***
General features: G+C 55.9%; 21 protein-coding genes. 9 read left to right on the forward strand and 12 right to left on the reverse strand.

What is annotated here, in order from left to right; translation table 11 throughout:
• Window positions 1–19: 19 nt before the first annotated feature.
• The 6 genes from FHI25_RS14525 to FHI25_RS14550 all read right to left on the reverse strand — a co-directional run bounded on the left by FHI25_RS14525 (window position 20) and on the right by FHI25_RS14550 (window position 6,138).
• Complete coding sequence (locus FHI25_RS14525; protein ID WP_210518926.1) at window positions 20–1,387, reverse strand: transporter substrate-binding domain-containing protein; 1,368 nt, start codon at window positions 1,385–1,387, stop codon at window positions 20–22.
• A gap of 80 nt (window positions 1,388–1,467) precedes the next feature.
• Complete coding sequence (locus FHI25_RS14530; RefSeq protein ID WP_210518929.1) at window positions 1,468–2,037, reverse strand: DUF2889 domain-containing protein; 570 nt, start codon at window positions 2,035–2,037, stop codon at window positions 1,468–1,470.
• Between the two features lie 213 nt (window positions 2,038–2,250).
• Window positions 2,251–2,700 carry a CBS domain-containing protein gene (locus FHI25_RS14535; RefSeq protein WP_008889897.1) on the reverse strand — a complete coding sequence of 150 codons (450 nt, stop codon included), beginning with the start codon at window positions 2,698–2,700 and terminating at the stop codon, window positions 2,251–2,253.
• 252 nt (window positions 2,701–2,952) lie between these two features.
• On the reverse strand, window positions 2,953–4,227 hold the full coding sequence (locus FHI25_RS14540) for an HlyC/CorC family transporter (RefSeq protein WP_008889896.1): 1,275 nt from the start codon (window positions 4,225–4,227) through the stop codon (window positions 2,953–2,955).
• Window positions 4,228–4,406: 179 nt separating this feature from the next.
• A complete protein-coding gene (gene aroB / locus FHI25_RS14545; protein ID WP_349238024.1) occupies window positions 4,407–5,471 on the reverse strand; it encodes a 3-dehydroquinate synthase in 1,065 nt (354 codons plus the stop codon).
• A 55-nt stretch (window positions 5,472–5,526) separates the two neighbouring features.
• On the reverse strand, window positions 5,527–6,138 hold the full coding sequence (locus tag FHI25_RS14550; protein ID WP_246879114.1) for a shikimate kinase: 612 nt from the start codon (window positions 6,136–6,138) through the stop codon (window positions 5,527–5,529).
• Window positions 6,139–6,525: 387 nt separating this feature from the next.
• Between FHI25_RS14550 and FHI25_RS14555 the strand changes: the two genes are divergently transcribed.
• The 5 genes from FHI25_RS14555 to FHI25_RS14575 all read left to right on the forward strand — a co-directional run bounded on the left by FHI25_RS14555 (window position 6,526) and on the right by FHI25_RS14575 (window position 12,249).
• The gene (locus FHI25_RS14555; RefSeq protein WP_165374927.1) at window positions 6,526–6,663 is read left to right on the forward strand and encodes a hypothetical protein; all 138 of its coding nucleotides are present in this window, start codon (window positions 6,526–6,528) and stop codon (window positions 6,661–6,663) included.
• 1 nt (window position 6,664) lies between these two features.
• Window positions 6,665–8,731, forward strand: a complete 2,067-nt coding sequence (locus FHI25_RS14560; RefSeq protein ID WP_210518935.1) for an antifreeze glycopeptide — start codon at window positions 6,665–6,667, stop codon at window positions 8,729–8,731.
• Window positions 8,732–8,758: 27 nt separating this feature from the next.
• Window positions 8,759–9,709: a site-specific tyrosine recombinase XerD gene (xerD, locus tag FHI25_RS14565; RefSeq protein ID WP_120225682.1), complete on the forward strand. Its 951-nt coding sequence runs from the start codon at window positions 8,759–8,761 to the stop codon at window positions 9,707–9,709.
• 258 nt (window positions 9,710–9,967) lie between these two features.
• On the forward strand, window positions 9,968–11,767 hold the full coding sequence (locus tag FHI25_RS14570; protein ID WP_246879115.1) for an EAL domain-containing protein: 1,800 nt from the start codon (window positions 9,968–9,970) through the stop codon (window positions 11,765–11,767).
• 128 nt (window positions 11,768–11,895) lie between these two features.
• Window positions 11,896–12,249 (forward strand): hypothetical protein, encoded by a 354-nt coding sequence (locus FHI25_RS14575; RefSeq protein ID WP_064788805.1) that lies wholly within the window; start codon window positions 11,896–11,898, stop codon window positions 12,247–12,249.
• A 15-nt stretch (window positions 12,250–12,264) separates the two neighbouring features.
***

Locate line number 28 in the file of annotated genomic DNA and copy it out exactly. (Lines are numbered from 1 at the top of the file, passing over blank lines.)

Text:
• A 15-nt stretch (window positions 12,250–12,264) separates the two neighbouring features.